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    [Show abstract] [Hide abstract] ABSTRACT: The genome sequences of enterohaemorrhagic E. coli O157:H7 strains show multiple open-reading frames with collagen-like sequences that are absent from the common laboratory strain K-12. These putative collagens are included in prophages embedded in O157:H7 genomes. These prophages carry numerous genes related to strain virulence and have been shown to be inducible and capable of disseminating virulence factors by horizontal gene transfer. We have cloned two collagen-like proteins from E. coli O157:H7 into a laboratory strain and analysed the structure and conformation of the recombinant proteins and several of their constituting domains by a variety of spectroscopic, biophysical, and electron microscopy techniques. We show that these molecules exhibit many of the characteristics of vertebrate collagens, including trimer formation and the presence of a collagen triple helical domain. They also contain a C-terminal trimerization domain, and a trimeric α-helical coiled-coil domain with an unusual amino acid sequence almost completely lacking leucine, valine or isoleucine residues. Intriguingly, these molecules show high thermal stability, with the collagen domain being more stable than those of vertebrate fibrillar collagens, which are much longer and post-translationally modified. Under the electron microscope, collagen-like proteins from E. coli O157:H7 show a dumbbell shape, with two globular domains joined by a hinged stalk. This morphology is consistent with their likely role as trimeric phage side-tail proteins that participate in the attachment of phage particles to E. coli target cells, either directly or through assembly with other phage tail proteins. Thus, collagen-like proteins in enterohaemorrhagic E. coli genomes may have a direct role in the dissemination of virulence-related genes through infection of harmless strains by induced bacteriophages.
    Full-text · Article · Jun 2012 · PLoS ONE
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    Dataset: Figure S4
    [Show abstract] [Hide abstract] ABSTRACT: Domain architecture of the different recombinant proteins and constructs used in this study. Key to domain labels: PfN, phage fibre N-terminal domain; PCoil, phage coil domain; Col, collagen domain; PfC, phage fibre C-terminal domain; H, hexahistidine tag; Trx, thioredoxin tag. (PDF)
    Preview · Dataset · Jun 2012
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    Dataset: Figure S1
    [Show abstract] [Hide abstract] ABSTRACT: Analysis of rEPclA and its Col–PfC fragment by SEC/MALLS. (A) Chromatogram showing the elution of nickel-affinity purified rEPclA from a Superose 6 10/300 GL size exclusion column; the red trace corresponds to the light scattering detector and the green trace to the UV absorption detector, both in arbitrary units. Peak 1 corresponds to the void volume and contains high molecular aggregates; peak 2 corresponds to native rEPclA. (B) Molar mass distribution or native rEPclA (peak 2 in A) measured by light scattering. The blue trace corresponds to the refractive index detector (in arbitrary units) and the dashed black line shows the weight-average molecular mass for each slice, as measured by the light scattering detector. The molar mass distribution is consistent with trimeric rEPclA (Table 5). (C) Chromatogram showing the elution of a nickel-affinity purified auto-induction sample of rEPclA from a Superdex 200 10/300 GL size exclusion column (traces as in panel A). Peak 1 corresponds to the void volume and contains high molecular aggregates; peaks 2 and 3 show molar mass distributions consistent with trimeric rEPclA and trimeric Col–PfC fragment, respectively (Table 5); peak 4 is consistent with monomeric rEPclA. (D) Molar mass distribution of peak 3 from C (Col–PfC) re-chromatographed in the same Superdex 200 column. The blue trace corresponds to the refractive index detector (arbitrary units) and the dashed black line shows the weight-average molecular mass for each slice, as measured by the light scattering detector. The molar mass distribution is consistent with trimeric Col–PfC (Table 5). (PDF)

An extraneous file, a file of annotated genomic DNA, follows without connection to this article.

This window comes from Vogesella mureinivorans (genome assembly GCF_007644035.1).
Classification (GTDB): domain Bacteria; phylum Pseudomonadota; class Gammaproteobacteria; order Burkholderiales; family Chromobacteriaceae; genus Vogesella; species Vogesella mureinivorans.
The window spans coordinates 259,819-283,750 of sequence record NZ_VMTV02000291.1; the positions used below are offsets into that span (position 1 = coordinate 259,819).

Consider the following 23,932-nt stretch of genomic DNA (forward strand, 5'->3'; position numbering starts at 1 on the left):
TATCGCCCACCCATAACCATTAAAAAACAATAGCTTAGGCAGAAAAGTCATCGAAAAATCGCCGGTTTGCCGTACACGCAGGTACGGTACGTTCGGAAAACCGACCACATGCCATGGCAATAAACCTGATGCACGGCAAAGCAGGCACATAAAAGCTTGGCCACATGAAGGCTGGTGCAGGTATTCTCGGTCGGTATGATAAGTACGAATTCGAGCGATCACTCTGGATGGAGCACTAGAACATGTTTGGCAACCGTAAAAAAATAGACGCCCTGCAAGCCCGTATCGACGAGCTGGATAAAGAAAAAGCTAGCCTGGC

Preview · Dataset · Jun 2012
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    Dataset: Figure S2
    [Show abstract] [Hide abstract] ABSTRACT: Large-scale expression of rEPclA: SDS-PAGE analysis of the different fractions after purification by nickel affinity chromatography. Individual peptides identified by mass spectrometry on each protein band are shown in red against the original EPclA sequence. (A) Overexpression of rEPclA by IPTG induction. Lane 1: molecular weight markers; lane 2: flow-through; lanes 3–4: fractions eluted with 5 mM and 100 mM imidazole (washes); lanes 5–10: fractions eluted with 1 M imidazole. The overexpressed band of rEPclA, confirmed by mass spectrometry, shows an apparent molecular weight of ∼66 kDa (higher than the true molecular weight of 47 kDa). (B) Overexpression of rEPclA by auto-induction. Lane 1: molecular weight markers; lanes 2–10: fractions eluted with 500 mM imidazole. The rEPclA band runs at ∼66 kDa, also confirmed by mass spectrometry. Two additional protein bands were identified by mass spectrometry as endogenous proteolytic fragments of rEPclA fragments. The mapped peptides reveal the extent and domain composition of each fragment. The band corresponding to the Col–PfC fragment shows an apparent molecular weight of ∼30 kDa (higher than the predicted molecular weight of ∼21 kDa). Another band at ∼60 kDa seems to correspond to a fragment with a partial digestion of the PfN domain and including the PCoil–Col–PfC domains. (PDF)
    Preview · Dataset · Jun 2012
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    Dataset: Figure S3